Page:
Skip to content
Our Archives
Link copied to clipboard

Power play par excellence

Joe Mullen has perked things up.

During Flyers games, second-year assistant Joe Mullen sits at press level, higher than the nose-bleed sections, and is closer to the roof than the ice.

Don't let his location fool you. Mullen, the Flyers' "eye in the sky," has a great view. He can see plays develop and can analyze what the team needs to do to make its power play work.

The power play is Mullen's baby. Two-plus months into the season, that baby has matured into one of the NHL's most successful units.

It has been attacking like Don Rickles in his prime - and has been one of the main reasons for the club's climb in the Atlantic Division standings.

Heading into the weekend, the Flyers' power play was third in the NHL with a 26.6 percent success rate - just below Detroit (27.3 percent) and Boston (27 percent) - and was a staggering 27 for 77 (35.1 percent) at home.

In other words, the Flyers are having the type of power-play success Mullen enjoyed during his 16-year Hall of Fame career.

Playing alongside such stars as Mario Lemieux, Jaromir Jagr, Ron Francis, Paul Coffey, Rick Tocchet and Kevin Stevens, Mullen scored 150 of his 502 career goals on the power play. That's the 40th highest power-play total in NHL history.

With those kind of credentials, when Mullen speaks in practices or meetings - or between periods after he takes an elevator ride and goes to the locker room - his players listen. Attentively.

"We're here to help each other," said the soft-spoken Mullen, 51, in his thick New York City accent, "and we have mutual respect for each other."

Mullen, who stresses quick puck movement and lots of shots, addresses the team between periods and explains an opponent's defensive tendencies and what the Flyers can do to make the power play click.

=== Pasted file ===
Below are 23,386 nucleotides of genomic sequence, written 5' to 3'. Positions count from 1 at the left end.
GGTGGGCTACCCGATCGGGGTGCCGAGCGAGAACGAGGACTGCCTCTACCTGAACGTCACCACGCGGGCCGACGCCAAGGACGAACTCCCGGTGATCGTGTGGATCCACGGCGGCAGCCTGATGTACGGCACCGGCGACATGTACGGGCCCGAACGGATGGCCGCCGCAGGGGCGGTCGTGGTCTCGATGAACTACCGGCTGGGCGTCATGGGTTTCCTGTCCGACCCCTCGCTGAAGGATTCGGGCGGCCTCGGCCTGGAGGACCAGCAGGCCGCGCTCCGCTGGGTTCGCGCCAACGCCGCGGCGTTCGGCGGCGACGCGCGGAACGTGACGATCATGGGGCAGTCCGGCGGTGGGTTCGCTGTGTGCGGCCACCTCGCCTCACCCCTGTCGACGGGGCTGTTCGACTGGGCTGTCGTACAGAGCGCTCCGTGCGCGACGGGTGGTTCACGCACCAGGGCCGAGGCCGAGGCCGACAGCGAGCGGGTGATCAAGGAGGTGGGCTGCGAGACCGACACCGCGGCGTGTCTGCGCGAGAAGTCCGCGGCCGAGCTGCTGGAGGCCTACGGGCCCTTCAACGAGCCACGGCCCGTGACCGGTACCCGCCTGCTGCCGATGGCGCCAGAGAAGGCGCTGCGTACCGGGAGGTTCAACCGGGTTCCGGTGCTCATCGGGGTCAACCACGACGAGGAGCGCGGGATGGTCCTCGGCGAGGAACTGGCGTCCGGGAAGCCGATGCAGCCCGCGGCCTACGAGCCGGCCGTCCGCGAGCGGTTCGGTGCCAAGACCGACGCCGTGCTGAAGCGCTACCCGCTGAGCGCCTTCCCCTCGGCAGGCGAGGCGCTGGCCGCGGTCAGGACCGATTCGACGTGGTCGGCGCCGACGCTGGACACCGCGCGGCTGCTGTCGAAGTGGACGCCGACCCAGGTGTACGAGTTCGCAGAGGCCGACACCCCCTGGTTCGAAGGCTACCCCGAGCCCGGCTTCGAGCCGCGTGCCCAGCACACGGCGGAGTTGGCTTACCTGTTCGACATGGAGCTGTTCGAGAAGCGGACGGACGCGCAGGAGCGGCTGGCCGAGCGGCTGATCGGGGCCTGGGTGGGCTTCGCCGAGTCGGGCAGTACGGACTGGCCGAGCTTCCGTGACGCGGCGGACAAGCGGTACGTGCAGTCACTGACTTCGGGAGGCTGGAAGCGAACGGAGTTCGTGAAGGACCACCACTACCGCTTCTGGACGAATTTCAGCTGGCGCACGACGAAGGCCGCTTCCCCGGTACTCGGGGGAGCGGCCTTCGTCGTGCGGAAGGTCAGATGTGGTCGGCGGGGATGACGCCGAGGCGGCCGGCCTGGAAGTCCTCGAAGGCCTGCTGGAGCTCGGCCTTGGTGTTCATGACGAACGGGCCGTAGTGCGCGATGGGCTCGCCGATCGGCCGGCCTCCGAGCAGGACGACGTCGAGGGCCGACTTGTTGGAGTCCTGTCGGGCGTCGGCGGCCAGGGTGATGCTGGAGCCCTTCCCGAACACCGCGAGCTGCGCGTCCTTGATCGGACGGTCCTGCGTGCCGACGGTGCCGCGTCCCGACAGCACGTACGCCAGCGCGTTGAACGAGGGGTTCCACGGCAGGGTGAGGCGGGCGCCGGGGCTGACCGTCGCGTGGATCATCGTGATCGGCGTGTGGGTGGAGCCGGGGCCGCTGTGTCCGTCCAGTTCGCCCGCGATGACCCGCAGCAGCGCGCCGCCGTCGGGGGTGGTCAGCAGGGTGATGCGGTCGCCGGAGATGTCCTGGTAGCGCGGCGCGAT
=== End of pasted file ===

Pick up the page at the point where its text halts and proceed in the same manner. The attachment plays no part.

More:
Under Mullen's guidance, the Flyers' power-play finished second in the league with 21.8 percent success rate last year. Only Montreal (24.1 percent) was better, but the Canadiens have dropped to 13.7 percent this year.

The Flyers' power play struggled in this season's first five games, going just 3 for 28 (10.7 percent). It is not a coincidence that the club lost all five games.

During the early power-play struggles, the club was trying to get too cute with its passing and wasn't shooting enough.

That's changed. The Flyers aren't looking for the perfect shot anymore. They're taking more shots, scoring on rebounds, getting a big body (hello, Mike Knuble and Scott Hartnell) in front of the goalie and keeping the puck in the opponents' end for most of the power play.

"Joey does a good job of presenting what the opposition is trying to do and the opportunities we might have against them," said coach John Stevens, whose team watches lots of power-play video, "and then we turn it in the hands of the players."

Simon Gagne, Knuble and Mike Richards, three of the Flyers' top power-play performers, praised Mullen for his ability to adjust on the fly. If Mullen sees something that needs immediate addressing during games, he can talk to assistants Craig Berube (who has done a masterful job with the penalty-killing unit) and Jack McIlhargey on their headsets behind the bench.

"Joey's up top, and the game looks easy from up there," Stevens said. "You can see things that you probably can't see from the bench. And he's in communication with the bench - not just about the power play, but about everything. Sometimes, it's just simple puck recovery and [the need] to battle hard around the puck, and sometimes it's, 'They're taking this away, let's try this.' "

The Flyers have an unusual amount of quality power-play depth, with Richards, Gagne and Knuble on the first unit, and Jeff Carter, Hartnell and Joffrey Lupul on the almost-as-dangerous second unit. They have thrived even though power-play specialist Danny Briere has played in just nine games because of injuries. Without Briere, Richards has moved from the point to up front.

The power play is stronger than last year because Gagne has made a sensational return from a concussion and because it has four puck-moving defensemen who can play the point: Kimmo Timonen, Braydon Coburn, Matt Carle and Luca Sbisa. Defenseman Randy Jones should also aid the unit when he returns from an injury.

"We've got more point guys we can use this year," Mullen said.

And just the man to point them in the right direction.